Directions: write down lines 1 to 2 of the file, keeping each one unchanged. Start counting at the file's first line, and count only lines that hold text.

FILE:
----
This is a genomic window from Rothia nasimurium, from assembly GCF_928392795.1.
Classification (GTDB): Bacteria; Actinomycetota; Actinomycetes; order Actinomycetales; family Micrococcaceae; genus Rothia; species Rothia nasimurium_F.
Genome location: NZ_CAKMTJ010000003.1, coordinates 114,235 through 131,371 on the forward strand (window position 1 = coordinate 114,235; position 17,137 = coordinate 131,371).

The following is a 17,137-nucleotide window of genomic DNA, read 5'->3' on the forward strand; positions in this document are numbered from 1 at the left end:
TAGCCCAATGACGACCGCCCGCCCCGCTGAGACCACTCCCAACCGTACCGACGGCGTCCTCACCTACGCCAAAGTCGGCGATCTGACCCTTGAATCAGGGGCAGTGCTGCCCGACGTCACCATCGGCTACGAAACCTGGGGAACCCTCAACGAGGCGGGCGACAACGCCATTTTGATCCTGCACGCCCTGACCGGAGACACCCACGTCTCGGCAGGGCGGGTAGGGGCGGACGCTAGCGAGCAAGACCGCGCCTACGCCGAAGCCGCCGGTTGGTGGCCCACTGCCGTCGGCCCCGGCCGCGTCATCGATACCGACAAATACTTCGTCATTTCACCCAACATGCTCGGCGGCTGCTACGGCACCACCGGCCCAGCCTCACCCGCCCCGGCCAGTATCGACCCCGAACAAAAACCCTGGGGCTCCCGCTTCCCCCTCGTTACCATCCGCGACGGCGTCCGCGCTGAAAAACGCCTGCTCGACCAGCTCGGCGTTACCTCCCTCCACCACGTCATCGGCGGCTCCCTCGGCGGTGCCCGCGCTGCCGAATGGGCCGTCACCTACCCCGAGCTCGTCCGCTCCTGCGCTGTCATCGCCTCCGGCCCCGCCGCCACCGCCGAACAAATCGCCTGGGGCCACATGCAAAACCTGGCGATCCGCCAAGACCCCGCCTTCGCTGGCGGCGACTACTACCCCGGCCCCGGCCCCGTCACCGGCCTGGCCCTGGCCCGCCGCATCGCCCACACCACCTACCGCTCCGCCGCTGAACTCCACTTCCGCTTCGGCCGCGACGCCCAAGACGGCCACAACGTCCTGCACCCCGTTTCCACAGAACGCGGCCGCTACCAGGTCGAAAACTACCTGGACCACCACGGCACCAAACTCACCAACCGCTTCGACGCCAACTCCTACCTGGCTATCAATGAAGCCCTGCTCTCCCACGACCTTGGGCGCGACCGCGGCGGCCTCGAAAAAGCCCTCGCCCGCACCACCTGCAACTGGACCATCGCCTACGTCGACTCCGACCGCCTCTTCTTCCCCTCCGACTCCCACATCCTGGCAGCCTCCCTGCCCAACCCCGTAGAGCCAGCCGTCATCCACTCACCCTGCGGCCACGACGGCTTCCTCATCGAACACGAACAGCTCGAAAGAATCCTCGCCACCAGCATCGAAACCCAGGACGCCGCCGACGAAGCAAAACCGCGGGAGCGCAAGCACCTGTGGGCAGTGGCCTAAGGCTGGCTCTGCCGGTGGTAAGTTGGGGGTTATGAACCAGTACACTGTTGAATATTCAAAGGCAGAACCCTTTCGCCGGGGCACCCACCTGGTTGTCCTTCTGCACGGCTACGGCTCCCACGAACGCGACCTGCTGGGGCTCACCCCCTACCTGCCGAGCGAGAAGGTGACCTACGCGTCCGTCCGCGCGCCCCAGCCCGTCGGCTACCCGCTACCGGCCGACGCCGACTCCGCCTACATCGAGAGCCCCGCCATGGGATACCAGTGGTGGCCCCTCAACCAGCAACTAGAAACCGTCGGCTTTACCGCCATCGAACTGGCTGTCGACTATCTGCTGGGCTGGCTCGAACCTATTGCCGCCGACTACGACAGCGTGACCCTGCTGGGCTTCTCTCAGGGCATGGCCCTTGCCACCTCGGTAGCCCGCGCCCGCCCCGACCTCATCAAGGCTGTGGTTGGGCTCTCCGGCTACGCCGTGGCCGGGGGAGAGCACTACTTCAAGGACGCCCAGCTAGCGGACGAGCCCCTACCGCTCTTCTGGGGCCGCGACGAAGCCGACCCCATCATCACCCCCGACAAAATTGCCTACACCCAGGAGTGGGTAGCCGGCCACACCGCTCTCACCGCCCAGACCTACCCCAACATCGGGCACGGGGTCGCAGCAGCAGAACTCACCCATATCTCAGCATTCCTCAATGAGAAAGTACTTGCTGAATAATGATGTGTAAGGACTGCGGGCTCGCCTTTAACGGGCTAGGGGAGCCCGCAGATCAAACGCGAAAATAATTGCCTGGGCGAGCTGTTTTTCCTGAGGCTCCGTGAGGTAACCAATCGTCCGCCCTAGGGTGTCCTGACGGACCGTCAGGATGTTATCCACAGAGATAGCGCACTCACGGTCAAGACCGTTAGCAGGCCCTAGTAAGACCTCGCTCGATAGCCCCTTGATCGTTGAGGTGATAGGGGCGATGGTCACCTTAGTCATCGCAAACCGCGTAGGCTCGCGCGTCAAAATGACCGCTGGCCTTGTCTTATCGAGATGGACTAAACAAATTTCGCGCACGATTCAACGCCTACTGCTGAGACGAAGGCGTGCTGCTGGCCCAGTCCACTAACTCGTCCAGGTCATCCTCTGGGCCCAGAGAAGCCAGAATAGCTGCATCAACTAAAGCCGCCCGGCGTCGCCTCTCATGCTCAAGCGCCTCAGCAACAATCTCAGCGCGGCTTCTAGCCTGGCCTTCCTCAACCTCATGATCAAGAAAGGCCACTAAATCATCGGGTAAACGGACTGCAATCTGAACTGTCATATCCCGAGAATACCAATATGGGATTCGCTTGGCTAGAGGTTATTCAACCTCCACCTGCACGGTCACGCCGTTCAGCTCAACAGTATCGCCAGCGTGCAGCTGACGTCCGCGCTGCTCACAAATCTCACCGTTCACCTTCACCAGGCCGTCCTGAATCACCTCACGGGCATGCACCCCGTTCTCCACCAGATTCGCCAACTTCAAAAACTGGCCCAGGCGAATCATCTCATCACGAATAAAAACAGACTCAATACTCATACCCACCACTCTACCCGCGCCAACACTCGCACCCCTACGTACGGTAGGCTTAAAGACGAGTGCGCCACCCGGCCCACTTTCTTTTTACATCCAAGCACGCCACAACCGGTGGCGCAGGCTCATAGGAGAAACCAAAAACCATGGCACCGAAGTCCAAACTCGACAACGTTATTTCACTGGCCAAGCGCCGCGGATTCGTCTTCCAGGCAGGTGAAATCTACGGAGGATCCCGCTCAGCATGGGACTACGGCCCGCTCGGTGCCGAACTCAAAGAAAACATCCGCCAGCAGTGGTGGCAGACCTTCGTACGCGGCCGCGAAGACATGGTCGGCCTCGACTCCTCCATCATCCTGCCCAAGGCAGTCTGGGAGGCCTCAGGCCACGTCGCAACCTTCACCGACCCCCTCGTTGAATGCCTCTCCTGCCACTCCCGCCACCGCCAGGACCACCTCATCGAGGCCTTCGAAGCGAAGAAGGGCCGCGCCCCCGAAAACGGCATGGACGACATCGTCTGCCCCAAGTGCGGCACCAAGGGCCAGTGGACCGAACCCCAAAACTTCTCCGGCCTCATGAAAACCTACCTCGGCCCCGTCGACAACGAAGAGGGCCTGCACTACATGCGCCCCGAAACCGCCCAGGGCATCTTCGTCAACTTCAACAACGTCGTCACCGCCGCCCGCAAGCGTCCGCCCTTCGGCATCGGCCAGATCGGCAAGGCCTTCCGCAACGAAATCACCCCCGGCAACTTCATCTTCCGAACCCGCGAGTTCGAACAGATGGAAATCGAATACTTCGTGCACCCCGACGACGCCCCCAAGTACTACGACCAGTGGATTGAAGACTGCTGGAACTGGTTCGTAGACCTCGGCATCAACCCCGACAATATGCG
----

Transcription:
This is a genomic window from Rothia nasimurium, from assembly GCF_928392795.1.
Classification (GTDB): Bacteria; Actinomycetota; Actinomycetes; order Actinomycetales; family Micrococcaceae; genus Rothia; species Rothia nasimurium_F.